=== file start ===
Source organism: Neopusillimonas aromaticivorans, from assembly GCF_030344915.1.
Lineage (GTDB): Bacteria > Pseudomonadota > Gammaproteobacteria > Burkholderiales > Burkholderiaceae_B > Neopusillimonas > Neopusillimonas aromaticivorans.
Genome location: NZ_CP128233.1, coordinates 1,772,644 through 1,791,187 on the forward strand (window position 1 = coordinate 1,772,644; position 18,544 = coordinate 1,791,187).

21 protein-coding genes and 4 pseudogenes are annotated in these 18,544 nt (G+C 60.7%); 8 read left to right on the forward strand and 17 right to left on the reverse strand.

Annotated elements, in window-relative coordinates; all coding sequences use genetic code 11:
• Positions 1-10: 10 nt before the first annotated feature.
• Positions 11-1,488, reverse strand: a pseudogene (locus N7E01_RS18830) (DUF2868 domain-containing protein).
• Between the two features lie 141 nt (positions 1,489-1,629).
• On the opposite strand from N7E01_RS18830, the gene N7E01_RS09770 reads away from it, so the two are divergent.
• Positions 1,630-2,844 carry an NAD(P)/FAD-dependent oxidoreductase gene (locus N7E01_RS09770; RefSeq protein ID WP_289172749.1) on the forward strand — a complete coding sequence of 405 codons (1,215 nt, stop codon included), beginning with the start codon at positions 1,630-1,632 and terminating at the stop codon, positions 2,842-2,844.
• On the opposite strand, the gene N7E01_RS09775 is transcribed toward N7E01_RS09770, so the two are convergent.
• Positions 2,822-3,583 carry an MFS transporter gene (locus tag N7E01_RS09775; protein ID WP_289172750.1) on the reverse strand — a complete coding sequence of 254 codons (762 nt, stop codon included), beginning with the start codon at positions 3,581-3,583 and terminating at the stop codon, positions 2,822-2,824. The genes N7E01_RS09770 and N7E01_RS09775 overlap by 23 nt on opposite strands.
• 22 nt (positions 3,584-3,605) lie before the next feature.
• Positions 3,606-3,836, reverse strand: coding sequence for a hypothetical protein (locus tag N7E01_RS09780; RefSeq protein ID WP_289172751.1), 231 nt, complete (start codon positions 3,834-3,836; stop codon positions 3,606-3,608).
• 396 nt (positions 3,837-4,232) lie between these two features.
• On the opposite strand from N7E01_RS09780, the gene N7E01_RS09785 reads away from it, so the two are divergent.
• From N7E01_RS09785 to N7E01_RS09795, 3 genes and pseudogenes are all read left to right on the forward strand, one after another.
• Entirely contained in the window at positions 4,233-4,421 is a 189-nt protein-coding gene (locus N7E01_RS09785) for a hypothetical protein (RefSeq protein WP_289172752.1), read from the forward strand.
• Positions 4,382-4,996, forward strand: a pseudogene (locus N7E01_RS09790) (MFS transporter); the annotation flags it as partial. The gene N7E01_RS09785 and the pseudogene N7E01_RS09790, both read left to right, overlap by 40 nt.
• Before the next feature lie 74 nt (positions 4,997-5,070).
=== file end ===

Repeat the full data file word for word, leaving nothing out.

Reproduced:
Source organism: Neopusillimonas aromaticivorans, from assembly GCF_030344915.1.
Lineage (GTDB): Bacteria > Pseudomonadota > Gammaproteobacteria > Burkholderiales > Burkholderiaceae_B > Neopusillimonas > Neopusillimonas aromaticivorans.
Genome location: NZ_CP128233.1, coordinates 1,772,644 through 1,791,187 on the forward strand (window position 1 = coordinate 1,772,644; position 18,544 = coordinate 1,791,187).

21 protein-coding genes and 4 pseudogenes are annotated in these 18,544 nt (G+C 60.7%); 8 read left to right on the forward strand and 17 right to left on the reverse strand.

Annotated elements, in window-relative coordinates; all coding sequences use genetic code 11:
• Positions 1-10: 10 nt before the first annotated feature.
• Positions 11-1,488, reverse strand: a pseudogene (locus N7E01_RS18830) (DUF2868 domain-containing protein).
• Between the two features lie 141 nt (positions 1,489-1,629).
• On the opposite strand from N7E01_RS18830, the gene N7E01_RS09770 reads away from it, so the two are divergent.
• Positions 1,630-2,844 carry an NAD(P)/FAD-dependent oxidoreductase gene (locus N7E01_RS09770; RefSeq protein ID WP_289172749.1) on the forward strand — a complete coding sequence of 405 codons (1,215 nt, stop codon included), beginning with the start codon at positions 1,630-1,632 and terminating at the stop codon, positions 2,842-2,844.
• On the opposite strand, the gene N7E01_RS09775 is transcribed toward N7E01_RS09770, so the two are convergent.
• Positions 2,822-3,583 carry an MFS transporter gene (locus tag N7E01_RS09775; protein ID WP_289172750.1) on the reverse strand — a complete coding sequence of 254 codons (762 nt, stop codon included), beginning with the start codon at positions 3,581-3,583 and terminating at the stop codon, positions 2,822-2,824. The genes N7E01_RS09770 and N7E01_RS09775 overlap by 23 nt on opposite strands.
• 22 nt (positions 3,584-3,605) lie before the next feature.
• Positions 3,606-3,836, reverse strand: coding sequence for a hypothetical protein (locus tag N7E01_RS09780; RefSeq protein ID WP_289172751.1), 231 nt, complete (start codon positions 3,834-3,836; stop codon positions 3,606-3,608).
• 396 nt (positions 3,837-4,232) lie between these two features.
• On the opposite strand from N7E01_RS09780, the gene N7E01_RS09785 reads away from it, so the two are divergent.
• From N7E01_RS09785 to N7E01_RS09795, 3 genes and pseudogenes are all read left to right on the forward strand, one after another.
• Entirely contained in the window at positions 4,233-4,421 is a 189-nt protein-coding gene (locus N7E01_RS09785) for a hypothetical protein (RefSeq protein WP_289172752.1), read from the forward strand.
• Positions 4,382-4,996, forward strand: a pseudogene (locus N7E01_RS09790) (MFS transporter); the annotation flags it as partial. The gene N7E01_RS09785 and the pseudogene N7E01_RS09790, both read left to right, overlap by 40 nt.
• Before the next feature lie 74 nt (positions 4,997-5,070).